A writer I knew once said, "Workshop smurkshop. Who needs them. Workshops are a waste of time and money."
I use the past tense 'knew' meaning that I don't know him any more.
OK, pretty definite opinion there and when he told me this, I'd been to a few workshops myself. Some had been great, others not so flash, but I always got something of value from them. We had quite a heated argument and in the end, he grudgingly admitted that he'd only ever been to one writing workshop, one about poetry, taken by someone who was actually a visual artist, and there were only three other people there sitting in a cold, dingy space in a pottery studio surrounded by drying clay pots and figures that watched them critically from their corners for the entire workshop.
One of the absolute best workshops I have ever attended was facilitated by the delightful and simply wonderful Margaret Mahy. She didn't come dressed like in the photo here but floated in wearing one or her capes, I think.
The workshop was about writing for children, and I have never been talented in that area, but I wanted to be in her presence. So I was somewhat of an interloper, surrounded by other writers who were really good at children's fiction .. and here was I, totally lost but just thrilled to be in the same room with this incredibly talented woman that was our national treasure, Margaret Mahy.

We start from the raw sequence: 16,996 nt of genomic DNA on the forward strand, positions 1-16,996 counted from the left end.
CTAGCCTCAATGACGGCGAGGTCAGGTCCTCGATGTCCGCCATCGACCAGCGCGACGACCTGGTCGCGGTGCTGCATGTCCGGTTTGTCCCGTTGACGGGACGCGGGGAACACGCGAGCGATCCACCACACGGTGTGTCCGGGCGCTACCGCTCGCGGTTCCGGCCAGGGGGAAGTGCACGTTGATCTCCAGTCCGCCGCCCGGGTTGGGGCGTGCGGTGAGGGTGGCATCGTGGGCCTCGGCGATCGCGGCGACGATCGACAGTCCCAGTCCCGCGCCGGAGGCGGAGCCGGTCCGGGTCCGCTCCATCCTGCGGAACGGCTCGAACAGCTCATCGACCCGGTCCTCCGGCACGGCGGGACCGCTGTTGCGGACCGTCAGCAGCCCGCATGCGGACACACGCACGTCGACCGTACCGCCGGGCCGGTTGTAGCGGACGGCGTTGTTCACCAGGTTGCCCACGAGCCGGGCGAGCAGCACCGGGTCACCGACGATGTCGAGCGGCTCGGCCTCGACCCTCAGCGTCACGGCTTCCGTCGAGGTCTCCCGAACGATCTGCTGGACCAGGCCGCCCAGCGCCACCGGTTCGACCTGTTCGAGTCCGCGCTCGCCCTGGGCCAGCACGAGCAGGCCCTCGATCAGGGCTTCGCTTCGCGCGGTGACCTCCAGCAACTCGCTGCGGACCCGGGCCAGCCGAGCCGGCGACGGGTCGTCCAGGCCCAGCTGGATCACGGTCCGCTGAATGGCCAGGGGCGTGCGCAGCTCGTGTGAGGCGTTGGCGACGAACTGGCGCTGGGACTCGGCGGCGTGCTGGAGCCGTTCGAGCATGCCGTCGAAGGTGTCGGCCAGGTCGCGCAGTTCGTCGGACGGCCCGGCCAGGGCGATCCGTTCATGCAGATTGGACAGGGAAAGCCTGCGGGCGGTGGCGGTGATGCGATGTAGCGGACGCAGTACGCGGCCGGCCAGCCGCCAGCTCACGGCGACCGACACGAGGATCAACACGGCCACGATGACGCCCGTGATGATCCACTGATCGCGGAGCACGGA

I took along a copy of The Three Legged Cat - not only one of my favourite picture books of hers, but indeed one of my fave kids' books ever (right up there with The Velveteen Rabbit) - which she very graciously signed for me and although I didn't write anything that made any amount of sense to anyone in the workshop (although I did make Margaret laugh at one of my descriptions of a little boy's pyjamas) I came away enriched.
Of course with Margaret the workshop was full of flights of fancy, imaginative colour, flair, plenty of fun and laughter and you knew you were in the presence of someone who truly knew her stuff, loved children and knew what made them tick.
Even though I was not a writer for children, I came away inspired, motivated, keen to carry on with my own projects, and I made connections with two other writers that I enjoy to this day.
So while workshops are for learning, writing and experimenting, they are also about inspiration, ideas, connections, fun, humour, sharing, finding out that you can actually write about things you never thought you could, discovering talents you didn't know you had, and above all, coming away refreshed, invigorated, and ready to take on your writing with fresh energy and creativity.
So I hope you'll join me for my workshop on Saturday 19 October, The Building Blocks of Story. I can't guarantee I'll be dressed like Margaret Mahy in her colourful finery, but I can assure you that you'll have fun, you won't be surrounded by old pots, and you will do some great writing!
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